Gagfah SA, the third-biggest owner of German real estate by market value, got a 1.06 billion-euro ($1.4 billion) loan from Bank of America Corp. to refinance some of its 3.4 billion euros of debt due this year.
Gagfah, controlled by Fortress Investment Group LLC, used the funding to pay back 1.04 billion euros of debt maturing in May, the Luxembourg-based company said in a statement yesterday.
The earlier borrowing was used to buy 38,000 apartments in 2006, held by Gagfah’s Woba unit in Dresden, and was the largest part of two commercial mortgage-backed securities: DECO 14-Pan Europe 5 BV and Windermere IX CMBS (Multifamily) SA, according to data compiled by Bloomberg.
“This is the first of several financings we are planning to close during the first half,” Chief Financial Officer Gerald Klinck said in the statement. “It will help to optimize Gagfah’s capital structure.”
Gagfah has a 2.1 billion-euro loan due in August. That loan was sold to investors as the German Residential Funding Plc CMBS. Fortress is among the private-equity firms facing debt deadlines after buying German real estate with the cheap credit available in the years before the global financial crisis. The New York-based firm owns 66 percent of Gagfah, according to data compiled by Bloomberg.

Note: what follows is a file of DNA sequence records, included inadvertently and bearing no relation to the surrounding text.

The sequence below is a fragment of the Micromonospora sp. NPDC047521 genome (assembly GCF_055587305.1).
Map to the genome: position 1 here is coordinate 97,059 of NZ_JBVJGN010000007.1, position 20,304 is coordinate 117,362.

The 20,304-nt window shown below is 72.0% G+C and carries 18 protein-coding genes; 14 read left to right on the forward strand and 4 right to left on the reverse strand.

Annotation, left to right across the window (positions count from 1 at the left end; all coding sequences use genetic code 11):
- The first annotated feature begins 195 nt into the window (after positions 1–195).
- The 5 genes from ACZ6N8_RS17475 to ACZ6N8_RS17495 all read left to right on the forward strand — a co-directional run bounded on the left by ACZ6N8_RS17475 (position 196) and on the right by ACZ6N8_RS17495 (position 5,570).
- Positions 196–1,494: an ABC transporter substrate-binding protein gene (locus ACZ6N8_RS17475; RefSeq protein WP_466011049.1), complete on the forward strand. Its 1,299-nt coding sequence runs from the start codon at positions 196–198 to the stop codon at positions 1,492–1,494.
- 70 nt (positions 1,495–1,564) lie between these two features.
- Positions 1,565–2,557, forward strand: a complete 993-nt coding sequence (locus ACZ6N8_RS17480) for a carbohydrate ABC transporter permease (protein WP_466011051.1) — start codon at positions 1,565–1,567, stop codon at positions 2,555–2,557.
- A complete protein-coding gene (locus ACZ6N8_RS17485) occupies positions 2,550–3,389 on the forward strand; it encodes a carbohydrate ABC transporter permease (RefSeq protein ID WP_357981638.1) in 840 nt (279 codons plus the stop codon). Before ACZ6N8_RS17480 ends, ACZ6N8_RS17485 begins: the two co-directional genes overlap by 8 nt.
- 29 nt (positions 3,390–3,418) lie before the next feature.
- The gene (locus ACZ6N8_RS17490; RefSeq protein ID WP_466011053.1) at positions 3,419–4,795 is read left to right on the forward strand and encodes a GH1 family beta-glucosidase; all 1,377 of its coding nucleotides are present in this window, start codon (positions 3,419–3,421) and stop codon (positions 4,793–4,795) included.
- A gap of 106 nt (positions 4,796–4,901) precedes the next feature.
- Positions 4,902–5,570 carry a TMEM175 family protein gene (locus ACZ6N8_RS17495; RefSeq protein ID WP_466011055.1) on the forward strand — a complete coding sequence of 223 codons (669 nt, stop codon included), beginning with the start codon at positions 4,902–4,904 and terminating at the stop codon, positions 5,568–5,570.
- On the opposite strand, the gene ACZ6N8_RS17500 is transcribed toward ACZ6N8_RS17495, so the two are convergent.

The new loan matures in five years and will carry a 3.9 percent interest rate, Gagfah said in the statement. That’s 43 basis points lower than the coupon on the previous loan. A basis point is the equivalent of 0.01 percentage point.
Gagfah fell 1 percent to 8.74 euros at 3:50 p.m. in Frankfurt trading. The shares have more than doubled in the past 12 months, making it the second-best performer on Germany’s MDAX index for medium-sized companies, which has risen 24 percent.
The company earlier this month abandoned a plan to sell its Dresden Woba unit after agreeing to take the loan from Bank of America. Refinancing is a better alternative, even though offers for the Woba portfolio were attractive, Chief Executive Officer Stephen Charlton said at the time.